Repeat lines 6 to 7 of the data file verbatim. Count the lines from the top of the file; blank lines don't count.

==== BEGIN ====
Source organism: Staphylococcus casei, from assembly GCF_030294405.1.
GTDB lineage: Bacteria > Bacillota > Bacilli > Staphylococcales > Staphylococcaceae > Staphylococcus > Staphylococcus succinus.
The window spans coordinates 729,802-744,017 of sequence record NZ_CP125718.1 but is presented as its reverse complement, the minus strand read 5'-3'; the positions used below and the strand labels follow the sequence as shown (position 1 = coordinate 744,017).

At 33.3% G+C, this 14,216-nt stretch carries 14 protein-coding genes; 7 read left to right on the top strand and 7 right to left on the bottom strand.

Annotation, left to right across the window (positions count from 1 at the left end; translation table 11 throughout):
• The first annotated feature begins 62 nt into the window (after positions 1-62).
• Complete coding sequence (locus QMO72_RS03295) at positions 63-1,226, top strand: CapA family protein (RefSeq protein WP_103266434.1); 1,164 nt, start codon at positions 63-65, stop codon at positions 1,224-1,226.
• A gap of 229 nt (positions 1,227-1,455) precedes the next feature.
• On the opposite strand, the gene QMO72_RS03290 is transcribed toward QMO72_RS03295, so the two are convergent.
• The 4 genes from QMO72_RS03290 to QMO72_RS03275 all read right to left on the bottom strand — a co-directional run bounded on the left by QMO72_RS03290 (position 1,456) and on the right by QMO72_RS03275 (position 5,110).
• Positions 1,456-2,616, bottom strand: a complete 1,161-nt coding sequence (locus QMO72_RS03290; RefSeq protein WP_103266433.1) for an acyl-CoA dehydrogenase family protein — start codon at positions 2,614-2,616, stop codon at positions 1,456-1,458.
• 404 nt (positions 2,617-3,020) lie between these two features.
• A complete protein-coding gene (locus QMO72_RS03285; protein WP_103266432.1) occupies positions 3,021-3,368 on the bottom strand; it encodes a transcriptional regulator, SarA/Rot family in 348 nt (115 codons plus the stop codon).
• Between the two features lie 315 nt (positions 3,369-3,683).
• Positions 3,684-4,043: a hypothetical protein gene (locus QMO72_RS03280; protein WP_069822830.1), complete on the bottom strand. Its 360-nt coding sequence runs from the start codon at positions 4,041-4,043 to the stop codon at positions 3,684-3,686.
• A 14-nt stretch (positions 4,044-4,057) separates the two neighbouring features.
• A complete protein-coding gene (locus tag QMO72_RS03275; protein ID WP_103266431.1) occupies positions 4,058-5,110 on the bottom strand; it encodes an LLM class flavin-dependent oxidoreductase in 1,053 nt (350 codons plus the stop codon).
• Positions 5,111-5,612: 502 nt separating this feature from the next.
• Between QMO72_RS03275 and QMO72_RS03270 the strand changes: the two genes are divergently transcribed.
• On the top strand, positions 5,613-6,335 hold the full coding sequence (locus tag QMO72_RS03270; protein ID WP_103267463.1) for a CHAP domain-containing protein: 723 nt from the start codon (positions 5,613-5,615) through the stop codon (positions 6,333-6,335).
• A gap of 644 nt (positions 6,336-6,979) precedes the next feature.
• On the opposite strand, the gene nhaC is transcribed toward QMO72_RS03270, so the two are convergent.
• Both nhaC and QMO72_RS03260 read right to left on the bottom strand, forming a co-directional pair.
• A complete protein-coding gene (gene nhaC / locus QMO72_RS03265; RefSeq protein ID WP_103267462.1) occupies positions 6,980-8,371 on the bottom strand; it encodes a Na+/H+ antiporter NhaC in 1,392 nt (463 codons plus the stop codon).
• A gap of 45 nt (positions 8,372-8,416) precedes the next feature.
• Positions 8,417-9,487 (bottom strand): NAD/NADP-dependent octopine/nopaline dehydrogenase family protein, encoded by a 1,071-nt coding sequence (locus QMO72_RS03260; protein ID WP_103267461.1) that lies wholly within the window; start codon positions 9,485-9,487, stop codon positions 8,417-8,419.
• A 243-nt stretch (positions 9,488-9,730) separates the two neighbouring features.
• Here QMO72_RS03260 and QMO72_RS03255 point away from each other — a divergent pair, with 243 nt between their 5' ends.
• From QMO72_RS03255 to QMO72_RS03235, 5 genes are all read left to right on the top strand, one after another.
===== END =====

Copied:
• The first annotated feature begins 62 nt into the window (after positions 1-62).
• Complete coding sequence (locus QMO72_RS03295) at positions 63-1,226, top strand: CapA family protein (RefSeq protein WP_103266434.1); 1,164 nt, start codon at positions 63-65, stop codon at positions 1,224-1,226.